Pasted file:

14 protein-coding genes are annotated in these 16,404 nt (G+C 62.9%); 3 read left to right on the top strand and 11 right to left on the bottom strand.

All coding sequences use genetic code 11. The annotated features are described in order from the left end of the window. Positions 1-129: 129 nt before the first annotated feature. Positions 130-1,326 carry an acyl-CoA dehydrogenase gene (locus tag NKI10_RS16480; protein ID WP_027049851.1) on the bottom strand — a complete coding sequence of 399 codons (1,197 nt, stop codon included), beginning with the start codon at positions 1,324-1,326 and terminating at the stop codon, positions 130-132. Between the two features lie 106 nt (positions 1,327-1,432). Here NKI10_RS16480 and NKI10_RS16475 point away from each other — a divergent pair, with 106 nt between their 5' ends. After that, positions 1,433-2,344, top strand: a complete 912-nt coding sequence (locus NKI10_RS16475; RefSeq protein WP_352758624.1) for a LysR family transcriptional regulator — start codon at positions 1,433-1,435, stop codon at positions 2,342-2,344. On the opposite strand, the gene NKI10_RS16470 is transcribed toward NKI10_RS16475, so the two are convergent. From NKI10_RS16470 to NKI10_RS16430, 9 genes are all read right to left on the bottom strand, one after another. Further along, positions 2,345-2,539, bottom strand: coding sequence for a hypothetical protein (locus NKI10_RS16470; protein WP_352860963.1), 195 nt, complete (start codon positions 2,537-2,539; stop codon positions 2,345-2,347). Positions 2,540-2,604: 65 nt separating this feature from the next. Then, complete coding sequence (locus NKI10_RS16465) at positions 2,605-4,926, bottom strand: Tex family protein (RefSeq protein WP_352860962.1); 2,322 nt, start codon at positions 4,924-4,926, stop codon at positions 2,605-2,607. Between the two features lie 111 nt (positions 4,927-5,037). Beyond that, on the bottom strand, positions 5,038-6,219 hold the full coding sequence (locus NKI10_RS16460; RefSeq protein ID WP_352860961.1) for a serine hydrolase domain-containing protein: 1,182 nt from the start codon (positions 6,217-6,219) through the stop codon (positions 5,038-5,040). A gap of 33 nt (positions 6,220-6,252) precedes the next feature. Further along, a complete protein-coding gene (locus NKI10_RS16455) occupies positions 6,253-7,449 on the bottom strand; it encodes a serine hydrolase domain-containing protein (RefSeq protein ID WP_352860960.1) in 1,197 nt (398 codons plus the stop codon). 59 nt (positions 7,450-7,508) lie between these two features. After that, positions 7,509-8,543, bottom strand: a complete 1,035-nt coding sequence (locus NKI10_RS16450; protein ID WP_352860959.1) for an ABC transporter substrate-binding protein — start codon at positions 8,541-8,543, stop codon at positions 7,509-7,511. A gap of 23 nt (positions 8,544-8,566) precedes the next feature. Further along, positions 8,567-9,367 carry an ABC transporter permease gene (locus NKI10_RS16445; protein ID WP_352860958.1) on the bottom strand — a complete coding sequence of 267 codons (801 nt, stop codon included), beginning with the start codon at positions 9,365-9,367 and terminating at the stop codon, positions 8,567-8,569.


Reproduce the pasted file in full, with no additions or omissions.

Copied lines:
14 protein-coding genes are annotated in these 16,404 nt (G+C 62.9%); 3 read left to right on the top strand and 11 right to left on the bottom strand.

All coding sequences use genetic code 11. The annotated features are described in order from the left end of the window. Positions 1-129: 129 nt before the first annotated feature. Positions 130-1,326 carry an acyl-CoA dehydrogenase gene (locus tag NKI10_RS16480; protein ID WP_027049851.1) on the bottom strand — a complete coding sequence of 399 codons (1,197 nt, stop codon included), beginning with the start codon at positions 1,324-1,326 and terminating at the stop codon, positions 130-132. Between the two features lie 106 nt (positions 1,327-1,432). Here NKI10_RS16480 and NKI10_RS16475 point away from each other — a divergent pair, with 106 nt between their 5' ends. After that, positions 1,433-2,344, top strand: a complete 912-nt coding sequence (locus NKI10_RS16475; RefSeq protein WP_352758624.1) for a LysR family transcriptional regulator — start codon at positions 1,433-1,435, stop codon at positions 2,342-2,344. On the opposite strand, the gene NKI10_RS16470 is transcribed toward NKI10_RS16475, so the two are convergent. From NKI10_RS16470 to NKI10_RS16430, 9 genes are all read right to left on the bottom strand, one after another. Further along, positions 2,345-2,539, bottom strand: coding sequence for a hypothetical protein (locus NKI10_RS16470; protein WP_352860963.1), 195 nt, complete (start codon positions 2,537-2,539; stop codon positions 2,345-2,347). Positions 2,540-2,604: 65 nt separating this feature from the next. Then, complete coding sequence (locus NKI10_RS16465) at positions 2,605-4,926, bottom strand: Tex family protein (RefSeq protein WP_352860962.1); 2,322 nt, start codon at positions 4,924-4,926, stop codon at positions 2,605-2,607. Between the two features lie 111 nt (positions 4,927-5,037). Beyond that, on the bottom strand, positions 5,038-6,219 hold the full coding sequence (locus NKI10_RS16460; RefSeq protein ID WP_352860961.1) for a serine hydrolase domain-containing protein: 1,182 nt from the start codon (positions 6,217-6,219) through the stop codon (positions 5,038-5,040). A gap of 33 nt (positions 6,220-6,252) precedes the next feature. Further along, a complete protein-coding gene (locus NKI10_RS16455) occupies positions 6,253-7,449 on the bottom strand; it encodes a serine hydrolase domain-containing protein (RefSeq protein ID WP_352860960.1) in 1,197 nt (398 codons plus the stop codon). 59 nt (positions 7,450-7,508) lie between these two features. After that, positions 7,509-8,543, bottom strand: a complete 1,035-nt coding sequence (locus NKI10_RS16450; protein ID WP_352860959.1) for an ABC transporter substrate-binding protein — start codon at positions 8,541-8,543, stop codon at positions 7,509-7,511. A gap of 23 nt (positions 8,544-8,566) precedes the next feature. Further along, positions 8,567-9,367 carry an ABC transporter permease gene (locus NKI10_RS16445; protein ID WP_352860958.1) on the bottom strand — a complete coding sequence of 267 codons (801 nt, stop codon included), beginning with the start codon at positions 9,365-9,367 and terminating at the stop codon, positions 8,567-8,569.